Java Reference
In-Depth Information
Notice a couple of characteristics of these listener objects:
We don't bother storing them in variables—so, in effect, they are anonymous objects. Only
the menu items have a reference to the listener objects, so that they can call their action-
Performed methods.
We only create a single object from each of the inner classes, because each is highly
specialized for a particular menu item.
These characteristics will lead us to explore a further feature of Java in the next section.
Exercise 11.11 Implement menu-item handling with inner classes, as discussed here, in
your own version of the image viewer.
Inner classes can generally be used in some cases to improve cohesion in larger projects. The foxes-
and-rabbits project from Chapter 10, for example, has a class SimulatorView that includes an
inner class FieldView . You may like to study this example to deepen your understanding.
Anonymous inner classes
The solution to the action dispatch problem using inner classes is fairly good, but we want
to take it one step further: we can use anonymous inner classes. The project imageviewer0-3
shows an implementation using this construct.
Exercise 11.12 Open the imageviewer0-3 project and examine it; that is, test it and read
its source code. Don't worry about understanding everything, because some new features
are the subject of this section. What do you notice about the use of inner classes to enable
ImageViewer to listen for and handle events?
Exercise 11.13 You will notice that activating the Quit menu item now quits the program.
Examine how this is done. Look up the library documentation for any classes and methods involved.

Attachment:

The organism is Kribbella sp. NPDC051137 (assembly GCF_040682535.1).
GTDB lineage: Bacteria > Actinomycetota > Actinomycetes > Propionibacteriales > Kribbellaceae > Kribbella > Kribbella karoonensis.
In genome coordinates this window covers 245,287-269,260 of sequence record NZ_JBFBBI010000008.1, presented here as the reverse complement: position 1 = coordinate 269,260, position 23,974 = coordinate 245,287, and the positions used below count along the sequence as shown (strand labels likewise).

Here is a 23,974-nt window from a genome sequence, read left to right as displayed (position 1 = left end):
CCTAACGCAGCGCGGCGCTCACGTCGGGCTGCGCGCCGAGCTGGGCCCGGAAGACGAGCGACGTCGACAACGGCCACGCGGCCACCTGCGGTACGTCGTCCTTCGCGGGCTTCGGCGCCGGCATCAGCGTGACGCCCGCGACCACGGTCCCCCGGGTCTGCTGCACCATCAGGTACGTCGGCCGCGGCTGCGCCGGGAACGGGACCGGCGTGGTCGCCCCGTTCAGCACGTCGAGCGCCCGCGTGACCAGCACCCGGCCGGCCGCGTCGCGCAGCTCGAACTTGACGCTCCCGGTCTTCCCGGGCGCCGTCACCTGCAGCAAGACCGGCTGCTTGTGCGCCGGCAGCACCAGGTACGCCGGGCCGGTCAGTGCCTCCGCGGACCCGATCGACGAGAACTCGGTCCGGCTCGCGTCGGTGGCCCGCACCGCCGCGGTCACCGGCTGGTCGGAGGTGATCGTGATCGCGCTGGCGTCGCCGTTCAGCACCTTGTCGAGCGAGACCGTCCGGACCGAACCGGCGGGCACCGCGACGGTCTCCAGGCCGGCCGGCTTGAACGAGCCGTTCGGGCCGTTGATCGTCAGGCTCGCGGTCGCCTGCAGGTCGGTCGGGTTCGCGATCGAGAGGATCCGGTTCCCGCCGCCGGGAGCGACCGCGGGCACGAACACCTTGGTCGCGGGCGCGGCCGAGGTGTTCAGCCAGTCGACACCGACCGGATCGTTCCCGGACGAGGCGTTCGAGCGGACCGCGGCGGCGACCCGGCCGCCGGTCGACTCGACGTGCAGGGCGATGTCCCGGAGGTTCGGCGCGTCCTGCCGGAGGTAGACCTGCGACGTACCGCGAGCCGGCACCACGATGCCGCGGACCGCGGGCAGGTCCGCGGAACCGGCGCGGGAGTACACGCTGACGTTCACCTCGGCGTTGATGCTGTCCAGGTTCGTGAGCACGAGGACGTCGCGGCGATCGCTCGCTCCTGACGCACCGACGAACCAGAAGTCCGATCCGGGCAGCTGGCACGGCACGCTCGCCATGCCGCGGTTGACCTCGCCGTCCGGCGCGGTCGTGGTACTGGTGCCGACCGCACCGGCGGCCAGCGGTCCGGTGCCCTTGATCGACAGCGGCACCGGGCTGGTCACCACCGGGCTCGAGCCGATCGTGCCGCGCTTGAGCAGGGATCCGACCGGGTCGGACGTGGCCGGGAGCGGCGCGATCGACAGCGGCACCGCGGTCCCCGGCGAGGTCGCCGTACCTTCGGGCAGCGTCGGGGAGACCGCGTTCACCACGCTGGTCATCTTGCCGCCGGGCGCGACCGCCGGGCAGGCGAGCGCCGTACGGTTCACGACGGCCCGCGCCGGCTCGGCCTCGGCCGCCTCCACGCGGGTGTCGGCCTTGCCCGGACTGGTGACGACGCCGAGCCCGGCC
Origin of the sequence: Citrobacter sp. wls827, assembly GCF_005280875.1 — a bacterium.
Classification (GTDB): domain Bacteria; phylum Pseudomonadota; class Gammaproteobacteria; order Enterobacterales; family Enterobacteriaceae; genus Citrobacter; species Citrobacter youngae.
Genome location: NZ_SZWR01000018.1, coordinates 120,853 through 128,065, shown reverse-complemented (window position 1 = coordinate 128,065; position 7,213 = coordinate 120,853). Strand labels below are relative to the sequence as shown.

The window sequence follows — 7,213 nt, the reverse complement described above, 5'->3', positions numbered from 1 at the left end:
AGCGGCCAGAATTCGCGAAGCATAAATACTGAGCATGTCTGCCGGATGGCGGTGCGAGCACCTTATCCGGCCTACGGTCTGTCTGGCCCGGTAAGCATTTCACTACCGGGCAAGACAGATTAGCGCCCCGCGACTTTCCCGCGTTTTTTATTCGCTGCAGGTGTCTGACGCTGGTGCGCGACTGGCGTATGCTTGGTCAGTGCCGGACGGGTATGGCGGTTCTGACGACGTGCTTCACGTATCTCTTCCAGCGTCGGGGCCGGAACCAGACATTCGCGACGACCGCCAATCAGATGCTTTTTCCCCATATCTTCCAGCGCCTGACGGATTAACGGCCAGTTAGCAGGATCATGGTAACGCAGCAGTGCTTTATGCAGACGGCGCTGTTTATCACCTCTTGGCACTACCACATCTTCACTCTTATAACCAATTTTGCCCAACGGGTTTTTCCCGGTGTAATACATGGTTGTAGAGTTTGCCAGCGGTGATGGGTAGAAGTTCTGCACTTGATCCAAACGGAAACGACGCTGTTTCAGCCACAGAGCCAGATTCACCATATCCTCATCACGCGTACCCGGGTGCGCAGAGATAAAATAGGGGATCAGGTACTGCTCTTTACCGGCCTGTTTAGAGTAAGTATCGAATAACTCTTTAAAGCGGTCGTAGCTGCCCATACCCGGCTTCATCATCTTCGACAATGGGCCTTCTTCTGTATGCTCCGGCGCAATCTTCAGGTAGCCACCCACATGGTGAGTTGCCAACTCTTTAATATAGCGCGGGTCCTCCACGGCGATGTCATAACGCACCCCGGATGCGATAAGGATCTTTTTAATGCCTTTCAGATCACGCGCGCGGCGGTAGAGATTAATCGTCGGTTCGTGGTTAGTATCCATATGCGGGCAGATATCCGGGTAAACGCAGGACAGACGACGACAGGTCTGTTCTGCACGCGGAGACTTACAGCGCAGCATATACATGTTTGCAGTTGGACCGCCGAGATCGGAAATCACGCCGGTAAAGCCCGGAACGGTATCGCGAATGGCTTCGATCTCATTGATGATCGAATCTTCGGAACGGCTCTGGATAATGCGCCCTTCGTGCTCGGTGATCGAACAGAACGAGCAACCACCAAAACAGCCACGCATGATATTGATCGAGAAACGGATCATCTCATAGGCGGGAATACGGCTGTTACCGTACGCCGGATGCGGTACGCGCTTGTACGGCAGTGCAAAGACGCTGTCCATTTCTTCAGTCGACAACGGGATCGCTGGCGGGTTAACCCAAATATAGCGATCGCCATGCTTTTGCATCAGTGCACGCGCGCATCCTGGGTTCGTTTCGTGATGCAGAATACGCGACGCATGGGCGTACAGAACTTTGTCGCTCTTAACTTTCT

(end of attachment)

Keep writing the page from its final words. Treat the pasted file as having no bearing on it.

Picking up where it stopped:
At the center of the changes in this version is the way the action listeners are set up to listen to
menu-item action events. The relevant code looks like this:
JMenuItem openItem = new JMenuItem("Open");
openItem.addActionListener(new ActionListener() {
public void actionPerformed(ActionEvent e) { openFile(); }
This code fragment looks quite mysterious when you encounter it for the first time, and you
will probably have trouble interpreting it, even if you have understood everything we have dis-
cussed in this topic so far. This construct is probably syntactically the most confusing example
that you will ever see in the Java language. But don't worry—we shall investigate this slowly.
What you are seeing here is an anonymous inner class. The idea for this construct is based on
the observations from our previous version that we only use each inner class exactly once to
create a single, unnamed instance. For this situation, anonymous inner classes provide a syntac-
tical shortcut: they let us define a class and create a single instance of this class, all in one step.
Search WWH ::

Custom Search